…Or did you?

You may or may not have noticed that us Trajectory folk have been talking about the Experience Economy for quite a while now, most notedly at our latest Trends Breakfast. It was here, over coffees and croissants, that we investigated two main points:

  • The shift in prioritising spending on experiences rather than on ‘stuff’
  • The shift in our relationship with the material possessions that we do purchase

So, with that in mind, Amazon’s announcement this week that they will be launching a ‘live music business’ meant that we had to squeeze just one more blog out of the topic.

Amazon’s latest addition to their Prime service enables customers to “see all major artists performing live, up-close and personal, in iconic and intimate venues” in a bid to fight for a top spot on the TV podium, above competitor Netflix.

Recent data shows that 16% of us commit to events despite not being able to afford them.

This makes Amazon’s focus on providing ‘live’ entertainment at a subsidised cost a smart move, where customers can experience an experience without actually having to be there.

In many ways, this is nothing new. The BBC has covered every tent-to-stage inch of Glastonbury for years, alongside cinemas such as Curzon and ODEON streaming live theatre and opera performances for their audiences. Having said that, what Amazon’s new service offers is the chance to reverse engineer the meaning of an ‘up-close and personal’ experience, by transforming ‘unique exclusivity’ into something for the masses.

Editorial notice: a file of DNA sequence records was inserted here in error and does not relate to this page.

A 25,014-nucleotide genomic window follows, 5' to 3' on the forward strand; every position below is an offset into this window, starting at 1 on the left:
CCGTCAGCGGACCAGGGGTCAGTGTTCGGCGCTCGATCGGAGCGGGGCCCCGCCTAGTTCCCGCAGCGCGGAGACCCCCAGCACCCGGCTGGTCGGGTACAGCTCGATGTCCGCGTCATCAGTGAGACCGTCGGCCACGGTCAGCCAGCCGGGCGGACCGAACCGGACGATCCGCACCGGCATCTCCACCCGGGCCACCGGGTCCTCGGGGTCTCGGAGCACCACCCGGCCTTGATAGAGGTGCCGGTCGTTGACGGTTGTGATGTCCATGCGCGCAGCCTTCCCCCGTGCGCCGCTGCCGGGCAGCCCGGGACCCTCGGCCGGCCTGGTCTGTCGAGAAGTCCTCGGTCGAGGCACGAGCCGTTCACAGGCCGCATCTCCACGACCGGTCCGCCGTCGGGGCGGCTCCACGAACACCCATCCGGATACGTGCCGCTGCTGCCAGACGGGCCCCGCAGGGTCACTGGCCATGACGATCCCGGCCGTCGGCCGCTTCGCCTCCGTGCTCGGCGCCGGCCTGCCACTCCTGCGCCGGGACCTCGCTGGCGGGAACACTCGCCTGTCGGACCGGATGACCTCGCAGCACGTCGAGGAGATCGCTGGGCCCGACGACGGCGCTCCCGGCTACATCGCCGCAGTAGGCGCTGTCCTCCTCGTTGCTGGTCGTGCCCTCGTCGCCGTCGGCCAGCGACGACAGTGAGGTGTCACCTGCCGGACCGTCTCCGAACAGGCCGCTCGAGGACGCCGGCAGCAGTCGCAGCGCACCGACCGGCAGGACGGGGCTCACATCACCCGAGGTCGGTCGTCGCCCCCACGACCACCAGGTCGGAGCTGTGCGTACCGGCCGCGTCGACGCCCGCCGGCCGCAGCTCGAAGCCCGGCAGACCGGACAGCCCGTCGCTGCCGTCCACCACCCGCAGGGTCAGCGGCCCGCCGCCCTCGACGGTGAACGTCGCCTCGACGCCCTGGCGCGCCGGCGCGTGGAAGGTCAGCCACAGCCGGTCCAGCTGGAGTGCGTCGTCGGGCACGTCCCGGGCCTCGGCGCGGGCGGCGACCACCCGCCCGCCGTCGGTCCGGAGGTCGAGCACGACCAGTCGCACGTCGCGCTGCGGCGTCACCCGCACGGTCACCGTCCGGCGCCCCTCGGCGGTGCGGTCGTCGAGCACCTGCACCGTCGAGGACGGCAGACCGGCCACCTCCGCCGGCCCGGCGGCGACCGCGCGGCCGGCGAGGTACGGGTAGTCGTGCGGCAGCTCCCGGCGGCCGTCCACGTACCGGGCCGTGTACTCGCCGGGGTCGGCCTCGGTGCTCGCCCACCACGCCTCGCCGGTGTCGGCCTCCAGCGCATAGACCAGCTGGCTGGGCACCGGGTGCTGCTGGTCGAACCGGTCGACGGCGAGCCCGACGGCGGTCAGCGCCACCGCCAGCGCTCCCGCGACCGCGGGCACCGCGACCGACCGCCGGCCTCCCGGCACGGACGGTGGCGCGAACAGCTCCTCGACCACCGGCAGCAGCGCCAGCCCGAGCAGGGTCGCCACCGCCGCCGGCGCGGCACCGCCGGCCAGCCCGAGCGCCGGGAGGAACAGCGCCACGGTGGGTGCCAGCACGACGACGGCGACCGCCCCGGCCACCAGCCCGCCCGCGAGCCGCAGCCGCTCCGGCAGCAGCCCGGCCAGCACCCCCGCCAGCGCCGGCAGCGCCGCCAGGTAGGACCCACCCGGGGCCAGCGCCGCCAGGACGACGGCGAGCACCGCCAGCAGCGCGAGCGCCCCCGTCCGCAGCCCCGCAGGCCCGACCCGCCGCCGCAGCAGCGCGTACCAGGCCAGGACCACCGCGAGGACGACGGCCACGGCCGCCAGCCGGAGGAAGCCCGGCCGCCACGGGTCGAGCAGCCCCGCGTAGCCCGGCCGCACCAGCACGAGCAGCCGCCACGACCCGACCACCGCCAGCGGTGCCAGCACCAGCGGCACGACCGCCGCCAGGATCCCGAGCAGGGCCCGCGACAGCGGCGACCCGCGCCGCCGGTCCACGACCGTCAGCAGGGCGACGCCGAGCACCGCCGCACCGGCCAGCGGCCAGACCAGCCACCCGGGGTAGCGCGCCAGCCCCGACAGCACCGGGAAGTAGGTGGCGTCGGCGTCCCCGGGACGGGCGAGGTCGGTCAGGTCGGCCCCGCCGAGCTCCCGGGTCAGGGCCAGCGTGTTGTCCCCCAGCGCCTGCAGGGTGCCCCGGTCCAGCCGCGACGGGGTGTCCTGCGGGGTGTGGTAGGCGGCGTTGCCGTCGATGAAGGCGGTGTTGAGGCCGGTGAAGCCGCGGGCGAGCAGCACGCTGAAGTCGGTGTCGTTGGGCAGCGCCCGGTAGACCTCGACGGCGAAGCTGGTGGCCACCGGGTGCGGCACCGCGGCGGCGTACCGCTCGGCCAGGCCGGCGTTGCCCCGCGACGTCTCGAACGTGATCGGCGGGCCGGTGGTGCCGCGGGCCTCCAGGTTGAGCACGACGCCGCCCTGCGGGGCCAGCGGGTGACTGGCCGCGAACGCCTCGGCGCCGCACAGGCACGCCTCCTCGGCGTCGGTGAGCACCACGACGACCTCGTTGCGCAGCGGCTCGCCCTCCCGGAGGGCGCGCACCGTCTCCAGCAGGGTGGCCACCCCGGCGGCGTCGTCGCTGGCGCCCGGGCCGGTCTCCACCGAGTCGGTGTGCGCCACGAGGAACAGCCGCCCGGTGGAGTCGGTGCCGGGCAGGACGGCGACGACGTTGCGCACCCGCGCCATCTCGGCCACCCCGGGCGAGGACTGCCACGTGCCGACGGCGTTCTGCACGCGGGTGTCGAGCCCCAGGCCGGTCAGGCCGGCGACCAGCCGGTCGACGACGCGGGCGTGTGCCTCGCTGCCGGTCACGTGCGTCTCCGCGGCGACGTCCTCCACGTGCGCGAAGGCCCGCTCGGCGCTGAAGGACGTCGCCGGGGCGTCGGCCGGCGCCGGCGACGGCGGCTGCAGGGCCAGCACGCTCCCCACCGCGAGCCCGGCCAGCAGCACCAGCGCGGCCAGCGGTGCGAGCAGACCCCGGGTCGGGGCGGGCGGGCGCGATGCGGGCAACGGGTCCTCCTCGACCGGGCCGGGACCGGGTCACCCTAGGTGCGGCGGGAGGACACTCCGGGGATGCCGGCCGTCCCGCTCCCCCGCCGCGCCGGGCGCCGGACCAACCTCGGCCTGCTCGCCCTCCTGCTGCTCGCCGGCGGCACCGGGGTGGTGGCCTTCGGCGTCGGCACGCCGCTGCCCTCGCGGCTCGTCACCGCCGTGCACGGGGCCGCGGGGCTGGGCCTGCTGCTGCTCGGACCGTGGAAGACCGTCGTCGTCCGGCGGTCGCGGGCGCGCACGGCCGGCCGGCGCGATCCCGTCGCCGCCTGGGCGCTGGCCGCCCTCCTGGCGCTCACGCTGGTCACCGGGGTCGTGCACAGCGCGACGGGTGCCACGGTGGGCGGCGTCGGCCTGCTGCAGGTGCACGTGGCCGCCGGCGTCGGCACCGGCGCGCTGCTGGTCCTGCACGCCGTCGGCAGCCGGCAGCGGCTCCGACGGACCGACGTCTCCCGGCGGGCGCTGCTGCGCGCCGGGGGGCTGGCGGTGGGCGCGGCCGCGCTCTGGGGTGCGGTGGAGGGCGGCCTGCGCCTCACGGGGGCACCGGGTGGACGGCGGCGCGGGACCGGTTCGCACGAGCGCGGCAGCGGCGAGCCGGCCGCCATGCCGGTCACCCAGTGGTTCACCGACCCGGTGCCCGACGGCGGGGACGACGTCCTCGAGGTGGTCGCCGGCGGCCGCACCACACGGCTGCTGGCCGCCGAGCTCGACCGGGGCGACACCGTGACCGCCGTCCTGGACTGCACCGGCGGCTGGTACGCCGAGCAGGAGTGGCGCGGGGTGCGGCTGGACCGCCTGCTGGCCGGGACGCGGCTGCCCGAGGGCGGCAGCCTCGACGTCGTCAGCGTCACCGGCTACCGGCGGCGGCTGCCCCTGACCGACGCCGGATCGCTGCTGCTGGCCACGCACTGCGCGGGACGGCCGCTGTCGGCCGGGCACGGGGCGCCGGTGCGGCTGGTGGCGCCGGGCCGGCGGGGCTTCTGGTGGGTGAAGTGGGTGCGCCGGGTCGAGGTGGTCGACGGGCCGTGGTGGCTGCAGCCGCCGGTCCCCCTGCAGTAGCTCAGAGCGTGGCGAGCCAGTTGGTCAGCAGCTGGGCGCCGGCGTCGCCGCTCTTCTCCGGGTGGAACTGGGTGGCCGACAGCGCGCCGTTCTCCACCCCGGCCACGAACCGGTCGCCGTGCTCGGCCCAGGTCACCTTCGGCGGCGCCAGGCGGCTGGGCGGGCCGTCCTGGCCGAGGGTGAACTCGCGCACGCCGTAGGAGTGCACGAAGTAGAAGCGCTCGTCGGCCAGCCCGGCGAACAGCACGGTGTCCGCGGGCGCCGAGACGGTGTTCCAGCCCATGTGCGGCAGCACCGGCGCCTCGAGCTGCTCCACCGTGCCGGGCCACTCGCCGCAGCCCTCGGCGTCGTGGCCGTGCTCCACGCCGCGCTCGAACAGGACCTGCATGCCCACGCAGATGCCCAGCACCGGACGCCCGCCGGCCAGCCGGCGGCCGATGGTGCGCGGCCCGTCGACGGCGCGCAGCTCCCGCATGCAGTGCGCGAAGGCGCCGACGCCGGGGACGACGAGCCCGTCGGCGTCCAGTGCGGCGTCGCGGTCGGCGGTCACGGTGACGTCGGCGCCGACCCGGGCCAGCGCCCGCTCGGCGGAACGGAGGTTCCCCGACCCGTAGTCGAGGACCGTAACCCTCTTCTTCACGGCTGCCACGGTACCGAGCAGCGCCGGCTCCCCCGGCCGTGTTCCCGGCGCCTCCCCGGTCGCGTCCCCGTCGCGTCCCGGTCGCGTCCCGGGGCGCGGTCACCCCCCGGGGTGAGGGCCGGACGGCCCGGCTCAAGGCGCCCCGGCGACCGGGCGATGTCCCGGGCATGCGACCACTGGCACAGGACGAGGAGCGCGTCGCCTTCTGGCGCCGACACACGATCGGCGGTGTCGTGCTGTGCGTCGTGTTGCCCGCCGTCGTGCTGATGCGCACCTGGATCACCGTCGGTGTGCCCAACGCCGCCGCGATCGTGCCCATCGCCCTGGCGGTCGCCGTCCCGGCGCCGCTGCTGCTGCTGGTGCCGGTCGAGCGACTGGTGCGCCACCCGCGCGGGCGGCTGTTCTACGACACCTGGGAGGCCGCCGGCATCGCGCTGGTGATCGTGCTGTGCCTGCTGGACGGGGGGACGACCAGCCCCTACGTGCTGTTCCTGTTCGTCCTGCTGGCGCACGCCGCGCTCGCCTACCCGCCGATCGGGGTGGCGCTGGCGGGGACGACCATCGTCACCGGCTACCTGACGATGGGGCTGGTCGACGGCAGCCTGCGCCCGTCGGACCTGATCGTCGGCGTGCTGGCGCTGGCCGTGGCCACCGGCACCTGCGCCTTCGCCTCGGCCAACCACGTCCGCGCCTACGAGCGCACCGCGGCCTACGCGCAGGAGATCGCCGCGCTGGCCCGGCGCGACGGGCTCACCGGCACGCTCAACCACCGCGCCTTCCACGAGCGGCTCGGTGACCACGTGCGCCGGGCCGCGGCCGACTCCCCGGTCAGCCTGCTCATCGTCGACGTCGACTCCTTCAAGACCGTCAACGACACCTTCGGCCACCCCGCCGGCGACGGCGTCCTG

This leads us to question whether we are coming full circle with the experience economy, where the focus is so much on having seen or done something that the nature of how we obtain these memories and stories is gradually being eroded into something that is pixelated, recorded and shared online. How many times have you seen a group of friends Instagram their brunch at such length that that the hollandaise sauce goes cold?

We know that the trend of the Experience Economy is growing, and that the relationship we have with the things that we do buy is ever-becoming more complex.

So, when Amazon Prime customers subscribe to this live streaming service, what are they actually buying? Are they purchasing the convenience of being able to attend experiences and events that they would have otherwise missed out on if they had to rely on literal ticket sales, or are they buying into another tweet worthy opportunity to tick off the bucket list.

If it’s the latter, then where will we end up…living even more of our lives behind a screen?

It seems likely, however, that services like Amazon Live will simply cater to those times when, for whatever reason, we miss out on the real thing. Our exclusive Time Use data from 2016 confirms the continuation into the digital age of perennial trend: there is nothing consumers enjoy more than out-of-home leisure. In the future, the pain of missing out will be eased by better quality in home entertainment – but it isn’t a substitute for consumers just yet.